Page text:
Via the recent NYTimes article,
Awaiting the Day When Everyone Writes Software
Programmers don't know what a computer user wants because they spend their days interacting with machines. They hunch over keyboards, pecking out individual lines of code in esoteric programming languages, like medieval monks laboring over illustrated manuscripts.Interesting comparison between scribes and coders. Thank goodness for us, we have source control! When monks made a mistake the whole manuscript was ruined. Imagine if software was that way!
The NY Times article is really a condensed version of the Tech Review article series:
Anything You Can Do, I Can Do Meta
http://www.technologyreview.com/InfoTech/17969/ (part I)
http://www.technologyreview.com/Infotech/18021/ (part II)
http://www.technologyreview.com/Infotech/18022/ (part III)
There is a great quote where Mr. Simonyi, the father of MS Word, meets his match with Clippy:
Simonyi stared at his adversary, as if locked in telepathic combat. Then he turned to me, blue eyes shining. "I need a helper: a Super-Clippy to show me where to turn him off!" Simonyi was hankering for a meta-Clippy.I think Simonyi's law: Anything that can be done could be done 'meta.' is great.
Interestingly enough, there is a connection back to my days at IBM and AspectJ via Gregor Kiczales at UBC (leader of the team at PARC that created AspectJ). There is a really interesting section in part III of the article that describe Simonyi and Kiczales co-founding Intential Software, but the relationship soon fell apart:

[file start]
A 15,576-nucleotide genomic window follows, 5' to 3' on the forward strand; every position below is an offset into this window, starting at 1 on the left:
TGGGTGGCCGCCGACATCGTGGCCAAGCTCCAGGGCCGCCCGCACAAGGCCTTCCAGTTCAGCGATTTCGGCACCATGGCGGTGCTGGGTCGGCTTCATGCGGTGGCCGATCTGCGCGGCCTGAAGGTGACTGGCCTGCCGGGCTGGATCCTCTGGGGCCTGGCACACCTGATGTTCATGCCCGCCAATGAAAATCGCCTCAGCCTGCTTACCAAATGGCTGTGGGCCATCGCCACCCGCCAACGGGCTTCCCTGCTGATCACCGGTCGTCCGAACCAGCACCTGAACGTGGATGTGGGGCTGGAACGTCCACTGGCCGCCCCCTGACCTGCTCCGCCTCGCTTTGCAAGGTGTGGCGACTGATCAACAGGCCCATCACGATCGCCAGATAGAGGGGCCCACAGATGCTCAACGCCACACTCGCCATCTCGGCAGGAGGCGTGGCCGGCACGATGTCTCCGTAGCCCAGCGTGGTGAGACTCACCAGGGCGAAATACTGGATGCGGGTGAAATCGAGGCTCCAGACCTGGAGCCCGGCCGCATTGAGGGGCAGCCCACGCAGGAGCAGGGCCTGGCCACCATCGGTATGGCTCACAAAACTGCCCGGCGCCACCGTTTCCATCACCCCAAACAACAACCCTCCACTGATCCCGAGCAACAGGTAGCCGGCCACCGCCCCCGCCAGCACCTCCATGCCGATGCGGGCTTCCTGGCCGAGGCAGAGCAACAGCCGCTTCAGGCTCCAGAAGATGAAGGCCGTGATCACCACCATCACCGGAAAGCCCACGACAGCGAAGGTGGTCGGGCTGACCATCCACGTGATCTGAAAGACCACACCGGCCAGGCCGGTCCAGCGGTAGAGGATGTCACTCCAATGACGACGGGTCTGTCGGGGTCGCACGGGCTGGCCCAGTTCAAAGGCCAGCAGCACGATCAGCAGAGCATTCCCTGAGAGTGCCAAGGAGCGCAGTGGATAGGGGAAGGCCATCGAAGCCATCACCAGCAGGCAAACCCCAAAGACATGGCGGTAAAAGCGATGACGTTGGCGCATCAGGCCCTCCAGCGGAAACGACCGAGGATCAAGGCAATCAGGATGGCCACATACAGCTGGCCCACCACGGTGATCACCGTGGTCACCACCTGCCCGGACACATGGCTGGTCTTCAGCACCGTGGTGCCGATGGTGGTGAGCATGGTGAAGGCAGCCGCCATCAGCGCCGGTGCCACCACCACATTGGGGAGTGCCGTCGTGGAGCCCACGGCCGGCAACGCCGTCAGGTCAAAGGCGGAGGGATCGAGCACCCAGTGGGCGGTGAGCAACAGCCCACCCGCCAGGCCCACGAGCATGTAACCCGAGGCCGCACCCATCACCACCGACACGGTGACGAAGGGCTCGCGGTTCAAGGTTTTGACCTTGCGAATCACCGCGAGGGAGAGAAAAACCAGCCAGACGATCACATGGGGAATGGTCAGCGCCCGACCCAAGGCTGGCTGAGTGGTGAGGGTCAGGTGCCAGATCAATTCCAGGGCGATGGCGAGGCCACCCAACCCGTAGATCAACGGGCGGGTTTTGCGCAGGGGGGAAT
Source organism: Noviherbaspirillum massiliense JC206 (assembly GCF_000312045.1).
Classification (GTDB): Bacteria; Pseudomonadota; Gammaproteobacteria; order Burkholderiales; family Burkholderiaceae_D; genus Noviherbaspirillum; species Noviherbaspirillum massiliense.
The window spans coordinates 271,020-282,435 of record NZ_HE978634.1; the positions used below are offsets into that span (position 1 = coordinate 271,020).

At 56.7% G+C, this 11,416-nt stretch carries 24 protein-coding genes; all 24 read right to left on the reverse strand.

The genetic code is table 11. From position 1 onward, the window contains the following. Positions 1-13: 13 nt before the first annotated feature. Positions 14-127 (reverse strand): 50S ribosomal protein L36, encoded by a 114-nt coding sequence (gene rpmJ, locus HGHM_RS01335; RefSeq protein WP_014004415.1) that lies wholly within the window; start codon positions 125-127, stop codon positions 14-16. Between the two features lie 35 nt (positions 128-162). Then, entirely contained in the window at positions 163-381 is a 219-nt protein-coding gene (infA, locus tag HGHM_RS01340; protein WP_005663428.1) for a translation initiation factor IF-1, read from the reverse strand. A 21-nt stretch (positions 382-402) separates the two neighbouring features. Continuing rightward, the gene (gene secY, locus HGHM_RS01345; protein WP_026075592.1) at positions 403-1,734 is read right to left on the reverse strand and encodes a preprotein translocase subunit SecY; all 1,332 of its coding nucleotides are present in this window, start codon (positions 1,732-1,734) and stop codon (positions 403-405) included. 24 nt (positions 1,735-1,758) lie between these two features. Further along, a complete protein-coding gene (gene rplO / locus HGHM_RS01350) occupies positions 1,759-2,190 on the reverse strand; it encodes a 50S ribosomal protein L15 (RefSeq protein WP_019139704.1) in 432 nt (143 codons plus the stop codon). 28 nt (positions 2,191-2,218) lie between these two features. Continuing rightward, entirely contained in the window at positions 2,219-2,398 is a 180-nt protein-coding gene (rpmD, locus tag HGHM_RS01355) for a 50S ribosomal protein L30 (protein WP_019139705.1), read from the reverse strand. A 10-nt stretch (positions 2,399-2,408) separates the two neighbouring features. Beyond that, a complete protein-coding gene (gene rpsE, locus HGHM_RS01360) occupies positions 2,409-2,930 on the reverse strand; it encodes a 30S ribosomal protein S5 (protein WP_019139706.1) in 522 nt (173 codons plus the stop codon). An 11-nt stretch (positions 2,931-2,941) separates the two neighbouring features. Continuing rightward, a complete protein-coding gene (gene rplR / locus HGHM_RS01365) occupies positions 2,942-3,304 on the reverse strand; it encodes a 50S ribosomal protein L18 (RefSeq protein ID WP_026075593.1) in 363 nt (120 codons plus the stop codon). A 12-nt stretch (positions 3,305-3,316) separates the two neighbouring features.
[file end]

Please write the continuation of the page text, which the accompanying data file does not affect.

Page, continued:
Simonyi admired Kiczales's work on aspect-oriented programming--a way of organizing and modifying code according to "cross-cutting concerns" that resembles intentional programming. Kiczales, another veteran of PARC, has spent his career working on ways to "make the code look like the design." Kiczales saw joining Simonyi as a chance to further that end. But Kiczales trusted open-source development, where Simonyi did not. The Microsoft-style closed-shop approach simply didn't feel "organic" to Kiczales. "I would have done it in Java," he says. "The first release would have been in six months." The disagreement was friendly but irreconcilable, both men say, and before long, Kiczales had left.
If you really want to learn about Intential Software design, take a look at Simonyi's 2006 paper at OOPSLA: Intential Software